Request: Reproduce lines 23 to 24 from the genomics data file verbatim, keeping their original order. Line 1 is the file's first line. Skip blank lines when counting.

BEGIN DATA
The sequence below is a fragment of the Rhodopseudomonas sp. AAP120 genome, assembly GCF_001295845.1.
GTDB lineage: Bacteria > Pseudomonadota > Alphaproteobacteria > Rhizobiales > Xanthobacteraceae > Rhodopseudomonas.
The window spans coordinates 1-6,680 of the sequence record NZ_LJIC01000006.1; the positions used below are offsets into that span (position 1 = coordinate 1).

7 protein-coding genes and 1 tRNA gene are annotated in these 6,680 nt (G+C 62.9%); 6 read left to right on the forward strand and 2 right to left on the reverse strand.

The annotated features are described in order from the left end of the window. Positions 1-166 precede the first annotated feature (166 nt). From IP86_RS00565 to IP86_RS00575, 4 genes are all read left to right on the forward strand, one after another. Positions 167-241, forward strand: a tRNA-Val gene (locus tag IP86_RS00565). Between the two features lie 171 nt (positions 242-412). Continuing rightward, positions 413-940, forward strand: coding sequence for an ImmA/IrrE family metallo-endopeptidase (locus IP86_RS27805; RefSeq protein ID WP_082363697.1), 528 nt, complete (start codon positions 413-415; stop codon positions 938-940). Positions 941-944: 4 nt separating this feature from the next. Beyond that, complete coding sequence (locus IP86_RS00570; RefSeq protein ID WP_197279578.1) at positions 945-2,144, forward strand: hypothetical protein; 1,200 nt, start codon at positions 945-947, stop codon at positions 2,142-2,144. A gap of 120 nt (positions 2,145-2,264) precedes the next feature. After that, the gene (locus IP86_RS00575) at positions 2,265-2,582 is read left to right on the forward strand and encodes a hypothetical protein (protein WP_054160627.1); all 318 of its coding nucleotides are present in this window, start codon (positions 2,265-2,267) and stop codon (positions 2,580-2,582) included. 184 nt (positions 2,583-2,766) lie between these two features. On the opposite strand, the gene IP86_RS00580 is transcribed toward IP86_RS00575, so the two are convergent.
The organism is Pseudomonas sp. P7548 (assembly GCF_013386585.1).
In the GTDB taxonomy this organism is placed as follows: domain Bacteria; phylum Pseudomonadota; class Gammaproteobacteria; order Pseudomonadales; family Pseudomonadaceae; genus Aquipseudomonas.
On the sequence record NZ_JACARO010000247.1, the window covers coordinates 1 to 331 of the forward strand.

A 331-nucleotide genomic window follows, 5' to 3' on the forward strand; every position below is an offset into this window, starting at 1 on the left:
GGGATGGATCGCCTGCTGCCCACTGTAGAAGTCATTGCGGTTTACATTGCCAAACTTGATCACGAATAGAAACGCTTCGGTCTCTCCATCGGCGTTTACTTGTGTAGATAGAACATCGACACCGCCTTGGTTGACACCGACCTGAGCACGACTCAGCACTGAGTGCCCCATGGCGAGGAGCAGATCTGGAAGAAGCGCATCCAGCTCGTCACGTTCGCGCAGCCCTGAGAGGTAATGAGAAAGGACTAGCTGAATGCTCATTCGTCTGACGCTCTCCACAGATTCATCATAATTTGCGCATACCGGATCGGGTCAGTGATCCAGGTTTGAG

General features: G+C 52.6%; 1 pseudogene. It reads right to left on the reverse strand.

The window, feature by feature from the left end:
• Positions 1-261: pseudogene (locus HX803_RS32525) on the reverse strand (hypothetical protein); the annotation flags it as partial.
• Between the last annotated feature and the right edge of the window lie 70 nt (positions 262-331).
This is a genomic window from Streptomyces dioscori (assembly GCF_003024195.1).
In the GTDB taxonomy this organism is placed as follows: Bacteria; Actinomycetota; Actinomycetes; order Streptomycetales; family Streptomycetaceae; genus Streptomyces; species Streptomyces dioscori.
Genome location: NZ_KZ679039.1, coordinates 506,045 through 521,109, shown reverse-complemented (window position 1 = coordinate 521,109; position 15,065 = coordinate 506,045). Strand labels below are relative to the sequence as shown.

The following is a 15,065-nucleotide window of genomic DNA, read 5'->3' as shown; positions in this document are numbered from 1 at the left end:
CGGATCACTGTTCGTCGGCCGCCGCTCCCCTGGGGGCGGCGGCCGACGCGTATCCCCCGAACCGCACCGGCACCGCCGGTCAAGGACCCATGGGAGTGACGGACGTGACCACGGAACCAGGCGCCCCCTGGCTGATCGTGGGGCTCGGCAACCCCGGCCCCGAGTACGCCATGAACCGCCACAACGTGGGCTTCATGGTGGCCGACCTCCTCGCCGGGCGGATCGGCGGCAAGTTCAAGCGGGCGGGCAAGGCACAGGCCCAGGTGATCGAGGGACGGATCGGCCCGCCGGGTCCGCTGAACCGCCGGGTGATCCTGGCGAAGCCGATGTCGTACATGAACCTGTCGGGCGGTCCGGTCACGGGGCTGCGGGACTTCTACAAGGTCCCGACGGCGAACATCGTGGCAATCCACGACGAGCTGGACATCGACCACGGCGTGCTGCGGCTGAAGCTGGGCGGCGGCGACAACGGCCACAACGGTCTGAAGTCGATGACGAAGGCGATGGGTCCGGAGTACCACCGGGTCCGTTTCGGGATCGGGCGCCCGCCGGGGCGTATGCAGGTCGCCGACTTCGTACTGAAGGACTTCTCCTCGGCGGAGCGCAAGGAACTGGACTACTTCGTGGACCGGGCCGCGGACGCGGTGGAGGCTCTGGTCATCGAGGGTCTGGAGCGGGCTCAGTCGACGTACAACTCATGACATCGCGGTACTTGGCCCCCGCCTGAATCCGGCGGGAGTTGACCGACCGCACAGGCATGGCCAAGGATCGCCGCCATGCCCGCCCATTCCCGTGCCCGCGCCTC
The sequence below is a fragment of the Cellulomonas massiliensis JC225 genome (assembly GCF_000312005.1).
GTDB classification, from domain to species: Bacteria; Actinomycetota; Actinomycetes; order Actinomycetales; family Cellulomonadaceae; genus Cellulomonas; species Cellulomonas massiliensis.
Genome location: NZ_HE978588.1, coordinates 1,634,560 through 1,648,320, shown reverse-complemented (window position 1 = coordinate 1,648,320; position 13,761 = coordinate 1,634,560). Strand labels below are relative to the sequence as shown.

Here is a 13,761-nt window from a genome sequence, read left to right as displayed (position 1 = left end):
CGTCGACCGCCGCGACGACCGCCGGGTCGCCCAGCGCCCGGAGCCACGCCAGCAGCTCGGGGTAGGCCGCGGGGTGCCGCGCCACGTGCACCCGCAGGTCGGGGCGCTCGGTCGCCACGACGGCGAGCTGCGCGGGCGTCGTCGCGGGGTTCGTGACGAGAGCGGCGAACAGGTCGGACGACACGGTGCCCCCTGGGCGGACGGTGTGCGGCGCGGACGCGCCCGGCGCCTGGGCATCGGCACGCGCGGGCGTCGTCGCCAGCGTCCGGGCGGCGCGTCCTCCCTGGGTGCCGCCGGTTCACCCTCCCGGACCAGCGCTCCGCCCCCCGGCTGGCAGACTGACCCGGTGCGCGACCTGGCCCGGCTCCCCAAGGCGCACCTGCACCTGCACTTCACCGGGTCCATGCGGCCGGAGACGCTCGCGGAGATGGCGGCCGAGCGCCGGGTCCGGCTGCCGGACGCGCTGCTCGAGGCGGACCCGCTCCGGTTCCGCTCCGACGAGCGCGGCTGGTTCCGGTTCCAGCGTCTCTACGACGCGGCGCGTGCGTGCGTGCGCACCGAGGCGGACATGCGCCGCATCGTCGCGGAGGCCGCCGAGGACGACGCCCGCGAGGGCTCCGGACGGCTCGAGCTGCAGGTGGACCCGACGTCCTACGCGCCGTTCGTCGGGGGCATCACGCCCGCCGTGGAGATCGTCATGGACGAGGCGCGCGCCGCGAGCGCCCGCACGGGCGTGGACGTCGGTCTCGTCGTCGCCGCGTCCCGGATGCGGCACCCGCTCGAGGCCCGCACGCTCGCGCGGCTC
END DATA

Here is a 13,761-nt window from a genome sequence, read left to right as displayed (position 1 = left end):
CGTCGACCGCCGCGACGACCGCCGGGTCGCCCAGCGCCCGGAGCCACGCCAGCAGCTCGGGGTAGGCCGCGGGGTGCCGCGCCACGTGCACCCGCAGGTCGGGGCGCTCGGTCGCCACGACGGCGAGCTGCGCGGGCGTCGTCGCGGGGTTCGTGACGAGAGCGGCGAACAGGTCGGACGACACGGTGCCCCCTGGGCGGACGGTGTGCGGCGCGGACGCGCCCGGCGCCTGGGCATCGGCACGCGCGGGCGTCGTCGCCAGCGTCCGGGCGGCGCGTCCTCCCTGGGTGCCGCCGGTTCACCCTCCCGGACCAGCGCTCCGCCCCCCGGCTGGCAGACTGACCCGGTGCGCGACCTGGCCCGGCTCCCCAAGGCGCACCTGCACCTGCACTTCACCGGGTCCATGCGGCCGGAGACGCTCGCGGAGATGGCGGCCGAGCGCCGGGTCCGGCTGCCGGACGCGCTGCTCGAGGCGGACCCGCTCCGGTTCCGCTCCGACGAGCGCGGCTGGTTCCGGTTCCAGCGTCTCTACGACGCGGCGCGTGCGTGCGTGCGCACCGAGGCGGACATGCGCCGCATCGTCGCGGAGGCCGCCGAGGACGACGCCCGCGAGGGCTCCGGACGGCTCGAGCTGCAGGTGGACCCGACGTCCTACGCGCCGTTCGTCGGGGGCATCACGCCCGCCGTGGAGATCGTCATGGACGAGGCGCGCGCCGCGAGCGCCCGCACGGGCGTGGACGTCGGTCTCGTCGTCGCCGCGTCCCGGATGCGGCACCCGCTCGAGGCCCGCACGCTCGCGCGGCTC